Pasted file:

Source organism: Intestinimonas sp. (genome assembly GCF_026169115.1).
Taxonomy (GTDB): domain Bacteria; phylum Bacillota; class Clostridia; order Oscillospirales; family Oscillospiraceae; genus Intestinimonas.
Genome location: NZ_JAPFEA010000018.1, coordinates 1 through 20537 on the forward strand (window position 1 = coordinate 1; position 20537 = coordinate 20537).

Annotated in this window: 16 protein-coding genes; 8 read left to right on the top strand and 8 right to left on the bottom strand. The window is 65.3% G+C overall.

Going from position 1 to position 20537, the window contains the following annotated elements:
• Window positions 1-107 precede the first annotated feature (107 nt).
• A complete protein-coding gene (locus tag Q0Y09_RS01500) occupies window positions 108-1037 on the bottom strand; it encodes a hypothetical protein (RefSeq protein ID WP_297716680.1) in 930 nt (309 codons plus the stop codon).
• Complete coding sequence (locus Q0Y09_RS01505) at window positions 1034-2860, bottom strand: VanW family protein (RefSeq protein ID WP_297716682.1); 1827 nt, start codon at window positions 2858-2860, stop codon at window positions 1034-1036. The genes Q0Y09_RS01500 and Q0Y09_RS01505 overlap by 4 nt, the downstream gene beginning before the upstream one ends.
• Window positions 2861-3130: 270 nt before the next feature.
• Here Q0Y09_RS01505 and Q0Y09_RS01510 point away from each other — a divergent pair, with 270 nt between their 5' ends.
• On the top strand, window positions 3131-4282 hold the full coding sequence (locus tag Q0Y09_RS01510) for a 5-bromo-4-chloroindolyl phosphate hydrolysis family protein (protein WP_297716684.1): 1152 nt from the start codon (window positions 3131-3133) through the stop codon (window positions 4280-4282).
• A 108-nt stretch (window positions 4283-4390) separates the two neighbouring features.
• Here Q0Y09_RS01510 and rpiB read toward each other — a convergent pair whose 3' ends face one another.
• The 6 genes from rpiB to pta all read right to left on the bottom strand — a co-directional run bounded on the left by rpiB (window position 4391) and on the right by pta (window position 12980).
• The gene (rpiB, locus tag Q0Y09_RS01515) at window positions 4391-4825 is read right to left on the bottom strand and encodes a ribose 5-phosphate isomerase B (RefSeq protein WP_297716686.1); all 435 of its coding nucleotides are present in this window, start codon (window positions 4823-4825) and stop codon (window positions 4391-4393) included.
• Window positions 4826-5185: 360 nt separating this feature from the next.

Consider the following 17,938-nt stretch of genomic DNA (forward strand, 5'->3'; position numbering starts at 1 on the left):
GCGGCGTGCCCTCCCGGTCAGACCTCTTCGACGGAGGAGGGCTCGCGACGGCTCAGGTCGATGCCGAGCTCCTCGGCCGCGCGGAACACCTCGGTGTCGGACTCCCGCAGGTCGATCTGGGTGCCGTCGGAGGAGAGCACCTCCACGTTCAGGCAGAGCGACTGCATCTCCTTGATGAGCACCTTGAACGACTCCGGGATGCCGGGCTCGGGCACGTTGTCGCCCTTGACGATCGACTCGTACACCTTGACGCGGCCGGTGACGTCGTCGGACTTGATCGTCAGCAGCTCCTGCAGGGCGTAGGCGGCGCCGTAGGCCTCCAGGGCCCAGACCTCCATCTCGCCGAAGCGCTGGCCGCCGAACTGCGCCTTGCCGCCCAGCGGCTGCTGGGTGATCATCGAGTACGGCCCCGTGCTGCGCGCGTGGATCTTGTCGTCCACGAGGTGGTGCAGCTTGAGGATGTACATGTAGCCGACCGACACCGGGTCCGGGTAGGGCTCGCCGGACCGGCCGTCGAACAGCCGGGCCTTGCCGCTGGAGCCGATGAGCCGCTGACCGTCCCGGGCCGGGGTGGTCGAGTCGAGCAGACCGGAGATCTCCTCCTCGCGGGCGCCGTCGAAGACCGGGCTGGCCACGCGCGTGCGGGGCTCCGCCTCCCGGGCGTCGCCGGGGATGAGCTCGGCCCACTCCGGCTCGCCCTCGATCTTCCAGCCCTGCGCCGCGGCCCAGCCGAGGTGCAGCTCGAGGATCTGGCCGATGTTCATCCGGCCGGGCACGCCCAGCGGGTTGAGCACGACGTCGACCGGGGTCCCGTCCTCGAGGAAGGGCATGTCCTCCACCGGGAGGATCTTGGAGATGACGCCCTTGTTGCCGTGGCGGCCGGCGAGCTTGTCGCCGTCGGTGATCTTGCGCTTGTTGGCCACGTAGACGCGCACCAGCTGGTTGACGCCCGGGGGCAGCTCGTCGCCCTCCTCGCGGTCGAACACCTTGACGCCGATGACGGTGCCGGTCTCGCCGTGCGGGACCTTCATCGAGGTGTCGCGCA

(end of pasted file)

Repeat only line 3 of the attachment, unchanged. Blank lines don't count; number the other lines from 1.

Genome location: NZ_JAPFEA010000018.1, coordinates 1 through 20537 on the forward strand (window position 1 = coordinate 1; position 20537 = coordinate 20537).